Sonnet 30: Lady Anne Cecil de Vere’s thoughts about taking her own life?

Sonnet 30, plaintext, Lady Anne Vere's suicidal ideation.

   Rather than a “play-within-a-play”, (in the context of the letter-string clusters found “hid” with the sonnet’s plaintext) Sonnet 30 can appear to be what today might be called a clinical depression: Lady Anne Vere’s rumination over her many personal tragedies (loss of her infant child, Edward; accusations by Oxford that she was adulterous when he was abroad, his resulting estrangement from her, convinced her second child to be was fathered by another man; Oxford’s affairs, reckless behavior, long absenses, and so on) . . . bouts of uncharacteristic crying as she laments the deaths of loved ones; her obsessive repetition of thinking about how wasted her life has been (going over and over her “sad account”) — she perhaps becomes resigned, in her “Sessions of sweet silent thought, that death by drowning (a plan) will end her sorrow.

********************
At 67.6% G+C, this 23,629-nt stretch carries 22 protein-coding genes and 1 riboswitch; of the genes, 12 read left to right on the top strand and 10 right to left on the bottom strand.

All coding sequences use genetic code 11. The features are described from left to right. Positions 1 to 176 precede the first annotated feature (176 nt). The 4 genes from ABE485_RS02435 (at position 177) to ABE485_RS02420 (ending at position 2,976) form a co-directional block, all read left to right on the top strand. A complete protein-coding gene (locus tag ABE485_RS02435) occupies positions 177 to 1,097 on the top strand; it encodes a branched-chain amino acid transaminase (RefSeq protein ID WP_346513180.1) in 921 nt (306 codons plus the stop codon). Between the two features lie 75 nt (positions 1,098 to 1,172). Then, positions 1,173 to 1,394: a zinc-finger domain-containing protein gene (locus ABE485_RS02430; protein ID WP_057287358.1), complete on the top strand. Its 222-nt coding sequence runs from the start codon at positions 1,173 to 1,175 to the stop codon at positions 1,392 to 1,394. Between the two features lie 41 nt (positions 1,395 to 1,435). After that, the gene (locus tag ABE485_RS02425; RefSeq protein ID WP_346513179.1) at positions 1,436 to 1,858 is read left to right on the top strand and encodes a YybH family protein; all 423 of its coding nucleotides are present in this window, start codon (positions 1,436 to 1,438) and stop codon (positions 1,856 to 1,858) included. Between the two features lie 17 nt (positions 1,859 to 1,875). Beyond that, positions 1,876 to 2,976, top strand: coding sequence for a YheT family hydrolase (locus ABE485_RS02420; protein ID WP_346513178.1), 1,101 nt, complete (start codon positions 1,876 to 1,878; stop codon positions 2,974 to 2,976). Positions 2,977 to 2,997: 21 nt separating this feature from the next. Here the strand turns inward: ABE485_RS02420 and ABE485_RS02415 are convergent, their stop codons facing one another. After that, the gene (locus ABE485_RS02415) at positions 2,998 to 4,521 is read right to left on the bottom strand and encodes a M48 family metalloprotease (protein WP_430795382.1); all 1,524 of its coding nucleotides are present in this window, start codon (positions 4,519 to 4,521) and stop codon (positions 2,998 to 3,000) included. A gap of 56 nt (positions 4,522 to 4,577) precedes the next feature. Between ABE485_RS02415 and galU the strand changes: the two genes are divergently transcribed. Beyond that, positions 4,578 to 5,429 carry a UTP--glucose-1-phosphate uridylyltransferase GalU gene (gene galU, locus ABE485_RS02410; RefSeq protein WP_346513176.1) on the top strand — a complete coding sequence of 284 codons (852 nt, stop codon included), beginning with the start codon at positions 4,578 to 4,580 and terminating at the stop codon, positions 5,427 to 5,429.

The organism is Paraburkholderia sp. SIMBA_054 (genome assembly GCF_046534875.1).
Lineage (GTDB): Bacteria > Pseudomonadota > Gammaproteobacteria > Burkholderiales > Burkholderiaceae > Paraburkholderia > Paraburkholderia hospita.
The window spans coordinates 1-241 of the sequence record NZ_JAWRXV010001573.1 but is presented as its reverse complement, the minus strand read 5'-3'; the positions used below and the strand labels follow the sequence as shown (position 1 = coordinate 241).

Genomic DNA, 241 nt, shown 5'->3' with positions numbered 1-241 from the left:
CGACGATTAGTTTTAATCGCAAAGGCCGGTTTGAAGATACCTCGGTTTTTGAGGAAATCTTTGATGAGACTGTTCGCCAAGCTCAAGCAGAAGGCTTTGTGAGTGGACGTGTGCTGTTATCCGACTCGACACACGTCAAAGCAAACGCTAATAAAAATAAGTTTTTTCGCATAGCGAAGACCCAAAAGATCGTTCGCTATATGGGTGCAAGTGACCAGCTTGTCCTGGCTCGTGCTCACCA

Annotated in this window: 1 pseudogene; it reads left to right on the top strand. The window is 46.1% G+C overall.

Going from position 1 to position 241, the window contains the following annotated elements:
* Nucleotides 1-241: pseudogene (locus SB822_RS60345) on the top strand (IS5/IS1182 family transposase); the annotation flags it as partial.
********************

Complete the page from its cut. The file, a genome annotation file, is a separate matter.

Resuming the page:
What do the codes (ciphertexts) have to say?  Click HERE to begin.




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